This is the 18th book in the Cadfael sequence and as I have noted previously with 'The Confession of Brother Haluin' and 'The Heretic's Apprentice', by this stage of the sequence Peters was clearly looking to move beyond the restraints of Shrewsbury and its abbey.  This story is more like 'CSI: Medieval Shrewsbury' because the case is around a skeleton found in a field that has been transferred to the abbey's ownership.  Brother Cadfael and Hugh Beringar try to analyse who was involved in the murder and the cause primarily from the remains and where they are situated.  Various suspects arise and are dismissed and in itself this causes further suspicions.  At times, even though the bulk of her characters are male, you can feel Peters making a case for the women and how they are treated in this world.  There is an interesting tension in this book because Brother Ruald, the potter who owned the field, walked away from his wife to become a monk.  Because he was still alive she was still considered married and was not permitted to marry anyone else.  Ruald's step is portrayed in the male-dominated world as a holy one.  However, the fate of the blighted woman still in her thirties and who had an active sex life with her husband, is also shown.  Peters does not make judgements which would be anachronistic for the times, but in this story she shows how men finding their vocation could really muck up the lives of the women around them.  Almost as a balance she has a novitiate leave the order and become interested in a young woman from a neighbouring estate.  The book is brisk and a fresh departure in approach for Peters.  She will not contaminate the medieval view of how things should be, but she does lay the evidence from a woman's perspective out before the reader for them to decide whether to censure the very male-focused behaviour going on.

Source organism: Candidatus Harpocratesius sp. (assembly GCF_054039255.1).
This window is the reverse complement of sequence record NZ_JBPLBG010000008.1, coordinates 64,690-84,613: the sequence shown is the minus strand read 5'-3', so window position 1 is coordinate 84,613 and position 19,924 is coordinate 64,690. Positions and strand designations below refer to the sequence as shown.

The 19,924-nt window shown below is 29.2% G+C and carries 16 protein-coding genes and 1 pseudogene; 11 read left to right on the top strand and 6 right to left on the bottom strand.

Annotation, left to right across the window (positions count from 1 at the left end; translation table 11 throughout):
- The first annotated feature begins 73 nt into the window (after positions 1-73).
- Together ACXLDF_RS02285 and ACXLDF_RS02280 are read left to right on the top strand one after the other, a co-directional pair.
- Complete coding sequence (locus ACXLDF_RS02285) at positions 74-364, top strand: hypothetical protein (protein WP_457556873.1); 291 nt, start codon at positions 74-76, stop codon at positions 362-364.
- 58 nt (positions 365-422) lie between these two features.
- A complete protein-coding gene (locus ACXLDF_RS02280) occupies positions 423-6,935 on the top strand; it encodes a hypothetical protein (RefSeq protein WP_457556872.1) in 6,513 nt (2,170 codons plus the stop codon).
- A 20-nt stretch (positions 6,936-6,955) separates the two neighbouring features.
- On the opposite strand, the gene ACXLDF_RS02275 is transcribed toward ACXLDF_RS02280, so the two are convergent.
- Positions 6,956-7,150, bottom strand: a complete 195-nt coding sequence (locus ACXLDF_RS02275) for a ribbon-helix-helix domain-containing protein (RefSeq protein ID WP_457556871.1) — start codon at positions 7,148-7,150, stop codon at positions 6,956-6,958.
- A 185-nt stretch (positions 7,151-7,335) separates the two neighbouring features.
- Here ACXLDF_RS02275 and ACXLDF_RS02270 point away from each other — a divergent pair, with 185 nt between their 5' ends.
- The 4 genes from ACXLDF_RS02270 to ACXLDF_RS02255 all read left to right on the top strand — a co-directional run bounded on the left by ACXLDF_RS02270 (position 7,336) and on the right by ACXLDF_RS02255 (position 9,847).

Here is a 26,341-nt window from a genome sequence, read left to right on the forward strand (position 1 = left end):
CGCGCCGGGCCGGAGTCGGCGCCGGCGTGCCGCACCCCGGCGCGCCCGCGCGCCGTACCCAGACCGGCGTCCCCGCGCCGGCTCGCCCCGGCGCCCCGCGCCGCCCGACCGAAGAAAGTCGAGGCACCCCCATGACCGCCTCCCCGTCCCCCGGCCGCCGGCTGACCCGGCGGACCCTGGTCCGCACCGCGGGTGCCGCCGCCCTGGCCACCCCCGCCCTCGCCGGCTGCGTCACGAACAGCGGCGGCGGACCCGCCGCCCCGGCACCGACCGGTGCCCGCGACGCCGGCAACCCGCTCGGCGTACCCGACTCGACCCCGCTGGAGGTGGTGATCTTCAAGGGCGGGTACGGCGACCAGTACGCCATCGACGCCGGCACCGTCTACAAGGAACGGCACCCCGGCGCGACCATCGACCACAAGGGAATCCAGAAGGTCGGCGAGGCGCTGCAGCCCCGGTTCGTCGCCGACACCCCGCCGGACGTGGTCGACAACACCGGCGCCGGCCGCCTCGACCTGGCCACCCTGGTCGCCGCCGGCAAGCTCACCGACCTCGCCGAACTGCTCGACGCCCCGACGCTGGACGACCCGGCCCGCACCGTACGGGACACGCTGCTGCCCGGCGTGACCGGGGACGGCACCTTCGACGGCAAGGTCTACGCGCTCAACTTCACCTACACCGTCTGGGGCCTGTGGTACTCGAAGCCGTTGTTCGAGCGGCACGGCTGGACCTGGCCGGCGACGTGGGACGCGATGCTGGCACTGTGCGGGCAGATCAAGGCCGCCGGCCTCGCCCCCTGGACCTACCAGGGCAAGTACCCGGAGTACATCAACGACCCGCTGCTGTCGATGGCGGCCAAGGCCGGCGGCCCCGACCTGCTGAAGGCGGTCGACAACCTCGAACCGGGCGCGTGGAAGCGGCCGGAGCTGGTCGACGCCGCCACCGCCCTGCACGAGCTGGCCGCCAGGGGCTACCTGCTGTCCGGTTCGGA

Friday, 19 September 2014

Guaranteeing Eternal Conservative Governments - One Victory is Not Enough to Satisfy Cameron

I did wonder during the lead up to the Scottish independence referendum why Prime Minister David Cameron was campaigning so hard for Scotland to remain in the Union.  With Scotland independent, the Labour Party would be denied 41 of its current 256 MPs.  In contrast the Conservatives have only 1 MP from Scotland among their 304 currently in the House of Commons.  It would have probably made it impossible for Labour ever to get back into office on its own ever again.  While this would not have ensured a Conservative government for ever more, it would certainly have increased the chances of that happening.  I realise now that I was naive to wonder why Cameron was behaving in the way he did.